Monday, October 22, 2012

The vulnerability of Ruth

The story of Ruth and Boaz in Ruth 2-3 was always a little strange to me. However, I've gleaned some insight into the story that opens it up in a very interesting way.

So, remember how after her husband died Ruth chose to live with her mother-in-law Naomi? Naomi saw that her kinsman Boaz had noticed Ruth, and came up with a risky plan for Ruth to get him to marry her:
Ruth enteres into the threshing barn of the sleeping Boaz in the dead of night and by so doing, places herself in a hopelessly compromising situation with hazard to her reputation and life. She is foreign-born with no friend or protector, and no alibi, no story to tell a public, if Boaz simply wakes up and exploits the situation for his own advantage. 
The marvel, of course, is that the sole immediate purpose of Ruth's actions is to make herself vulnerable. Vulnerability is her end. Her only objective is to make herself as exposed and defenseless as she can, so she can say to Boaz, "I am Ruth, your servant; spread your cloak over your servant." In other words, here am I, yours to protect or destroy. I place myself in your hands. I hold nothing back, so you may know my trust is without bounds. But of course, in making herself so vulnerable, she reveals the exquisite beauty of her own character (The God Who Weeps: How Mormonism Makes Sense of Life, by Terryl and Fiona Givens. Kindle edition Loc 510).
Ruth made herself vulnerable and was blessed for it. Ultimately, I see this as a model to follow in my relationship with God. He is one who I can trust completely and to whom my vulnerability is only ever rewarded. For Ruth, and for me, "only by opening [herself/myself] to the possibility of paramount harm... [does she/do I] serve as vehicles of His grace. That vulnerability is both the price of the power to save, and that which saves" (The God Who Weeps: How Mormonism Makes Sense of Life, by Terryl and Fiona Givens. Kindle edition Loc 537) 

In putting my trust in God I take on trials and difficulties, pain and sorrow, but I know they will enable me serve as the hands of the Lord and change the experience of my life, expanding my capacity for joy and fulfillment.

The more that I learn about vulnerability the more I see how crucial it is to the human experience. I have posted about the vulnerability of God and my discoveries about own vulnerability and now, from here I'd like to tie all I've learned to the lives of the young single women that I've had the opportunity to observe, and the way that we are all required to make ourselves vulnerable in our search for a companion.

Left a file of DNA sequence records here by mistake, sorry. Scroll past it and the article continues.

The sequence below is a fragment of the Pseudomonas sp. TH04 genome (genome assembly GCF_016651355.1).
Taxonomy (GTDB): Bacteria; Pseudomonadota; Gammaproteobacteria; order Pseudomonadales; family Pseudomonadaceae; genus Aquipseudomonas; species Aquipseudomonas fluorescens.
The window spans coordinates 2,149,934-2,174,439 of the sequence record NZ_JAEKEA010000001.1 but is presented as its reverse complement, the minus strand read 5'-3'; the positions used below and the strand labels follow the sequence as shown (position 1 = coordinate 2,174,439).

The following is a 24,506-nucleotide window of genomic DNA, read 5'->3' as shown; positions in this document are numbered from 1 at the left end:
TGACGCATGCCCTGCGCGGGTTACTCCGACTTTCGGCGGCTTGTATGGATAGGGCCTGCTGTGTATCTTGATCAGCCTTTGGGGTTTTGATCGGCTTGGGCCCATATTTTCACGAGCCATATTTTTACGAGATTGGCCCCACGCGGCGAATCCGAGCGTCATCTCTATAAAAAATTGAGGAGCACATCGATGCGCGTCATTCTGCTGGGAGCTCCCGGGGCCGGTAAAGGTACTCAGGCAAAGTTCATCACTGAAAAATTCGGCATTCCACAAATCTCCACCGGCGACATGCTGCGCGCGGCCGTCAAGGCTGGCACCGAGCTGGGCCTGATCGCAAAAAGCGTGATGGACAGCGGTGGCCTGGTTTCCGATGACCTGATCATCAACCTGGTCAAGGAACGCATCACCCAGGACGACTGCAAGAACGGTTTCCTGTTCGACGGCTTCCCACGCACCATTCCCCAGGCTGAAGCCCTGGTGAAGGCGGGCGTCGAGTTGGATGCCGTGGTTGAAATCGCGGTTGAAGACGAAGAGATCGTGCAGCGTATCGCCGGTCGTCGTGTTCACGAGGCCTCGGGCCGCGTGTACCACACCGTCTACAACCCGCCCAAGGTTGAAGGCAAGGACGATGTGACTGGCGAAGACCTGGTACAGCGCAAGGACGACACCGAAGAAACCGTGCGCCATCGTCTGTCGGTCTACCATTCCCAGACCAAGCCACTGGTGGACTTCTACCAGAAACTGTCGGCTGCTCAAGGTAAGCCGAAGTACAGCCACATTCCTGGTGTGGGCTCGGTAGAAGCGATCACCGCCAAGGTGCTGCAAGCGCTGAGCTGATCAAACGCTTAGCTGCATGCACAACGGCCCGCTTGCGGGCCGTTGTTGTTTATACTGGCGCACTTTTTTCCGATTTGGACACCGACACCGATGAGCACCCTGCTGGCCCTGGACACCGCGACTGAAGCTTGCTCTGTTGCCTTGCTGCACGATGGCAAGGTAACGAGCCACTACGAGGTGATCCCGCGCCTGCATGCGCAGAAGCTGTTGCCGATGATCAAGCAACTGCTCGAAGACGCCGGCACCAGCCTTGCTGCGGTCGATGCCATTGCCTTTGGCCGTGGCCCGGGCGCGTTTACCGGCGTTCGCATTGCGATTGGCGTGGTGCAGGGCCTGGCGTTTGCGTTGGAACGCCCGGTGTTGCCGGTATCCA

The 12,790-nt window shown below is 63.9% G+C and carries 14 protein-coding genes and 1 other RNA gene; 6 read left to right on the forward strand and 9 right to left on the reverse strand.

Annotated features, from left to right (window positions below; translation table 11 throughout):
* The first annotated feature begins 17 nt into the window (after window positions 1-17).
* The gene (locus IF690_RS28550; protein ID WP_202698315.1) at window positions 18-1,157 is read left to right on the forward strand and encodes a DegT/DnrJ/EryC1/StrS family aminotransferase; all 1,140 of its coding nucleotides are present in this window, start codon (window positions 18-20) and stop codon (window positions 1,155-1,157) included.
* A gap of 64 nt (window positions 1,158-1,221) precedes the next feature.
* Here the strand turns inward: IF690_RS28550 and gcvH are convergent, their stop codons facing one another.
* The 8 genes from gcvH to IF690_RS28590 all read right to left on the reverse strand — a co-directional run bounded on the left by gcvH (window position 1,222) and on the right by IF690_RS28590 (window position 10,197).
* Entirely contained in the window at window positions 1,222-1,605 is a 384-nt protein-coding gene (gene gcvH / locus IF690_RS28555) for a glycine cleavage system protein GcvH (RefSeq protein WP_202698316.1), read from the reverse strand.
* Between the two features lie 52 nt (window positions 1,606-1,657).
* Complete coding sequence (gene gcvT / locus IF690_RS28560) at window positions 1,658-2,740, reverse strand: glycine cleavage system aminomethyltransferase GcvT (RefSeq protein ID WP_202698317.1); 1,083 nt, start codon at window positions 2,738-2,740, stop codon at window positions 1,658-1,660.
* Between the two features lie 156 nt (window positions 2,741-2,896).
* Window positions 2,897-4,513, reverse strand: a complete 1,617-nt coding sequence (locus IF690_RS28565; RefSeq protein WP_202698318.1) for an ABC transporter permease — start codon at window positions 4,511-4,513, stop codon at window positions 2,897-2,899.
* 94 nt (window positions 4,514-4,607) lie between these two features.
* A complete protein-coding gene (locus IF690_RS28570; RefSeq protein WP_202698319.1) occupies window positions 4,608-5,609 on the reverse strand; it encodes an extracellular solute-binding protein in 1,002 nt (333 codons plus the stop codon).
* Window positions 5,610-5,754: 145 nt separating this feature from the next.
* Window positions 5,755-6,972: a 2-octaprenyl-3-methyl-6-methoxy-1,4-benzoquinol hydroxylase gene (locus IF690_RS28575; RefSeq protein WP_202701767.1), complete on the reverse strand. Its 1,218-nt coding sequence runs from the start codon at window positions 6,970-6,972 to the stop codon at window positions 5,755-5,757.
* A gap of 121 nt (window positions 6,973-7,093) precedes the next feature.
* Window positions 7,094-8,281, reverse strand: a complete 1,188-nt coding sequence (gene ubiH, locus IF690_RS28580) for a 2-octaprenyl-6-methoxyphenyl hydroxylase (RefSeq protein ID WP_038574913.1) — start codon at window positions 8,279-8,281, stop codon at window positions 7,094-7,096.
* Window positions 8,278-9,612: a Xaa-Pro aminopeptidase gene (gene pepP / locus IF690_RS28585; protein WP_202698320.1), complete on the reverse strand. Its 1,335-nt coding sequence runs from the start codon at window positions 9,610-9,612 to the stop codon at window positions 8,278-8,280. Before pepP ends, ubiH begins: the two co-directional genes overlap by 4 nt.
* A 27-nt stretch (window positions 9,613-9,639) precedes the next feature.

I have many friends with beautiful spirits, righteous desires, and a fierce loyalty to Christ and His gospel, and it has been difficult to watch so many of them open themselves up to the opposite sex, much in the way that Ruth did to Boaz, hoping just to be seen and appreciated for the "exquisite beauty" of character that is there, only to have that trust "exploited" or simply disregarded.

It is one of the most difficult parts of being single. Each time we meet someone who seems worthy of our love, we hope, against experience, that this time our trust will be rewarded. When instead we experience the pain of rejection, we have to fight not to hold back pieces of who we are, flounder in doubt about our worth, and question why we make ourselves vulnerable in the first place.

Disappointed and disparaged, in so many ways this becomes the type of test of faith that Terryl Givens defined as "a test of our own willful decision to choose faith over doubt" (from an article by Boyd Peterson) and to continue to believe the promise that if we love and serve God we will be granted the deepest desires of our hearts.

I have many good and lovely girlfriends in my life. They each deserve to hear the words of affirmation and appreciate that Boaz spoke to Ruth. However, I hope that they each see the pain and difficulties of this time in our life as part of what will ultimately serve "the larger purposes of God's master plan, which is to maximize the human capacity for joy, or in other words 'to bring to pass the immortality and eternal life of man'  (The God Who Weeps: How Mormonism Makes Sense of Life, by Terryl and Fiona Givens. Kindle edition Loc 571) .  God can expand our capacity for joy through whatever we experience. Years of pain give meaning to the dawn of joy:
God’s power rests not on totalizing omnipotence, but on the ability to alchemize suffering, tragedy, and loss, into wisdom, understanding, and even joy...In Mormonism, it is joy consciously, not effortlessly, chosen that is godlike (from Mormonism and the Dilemma of Tragedy by Rachael).

I hope that I, along with my dear single friends, can continue to make that difficult choice of vulnerability, pain and joy.

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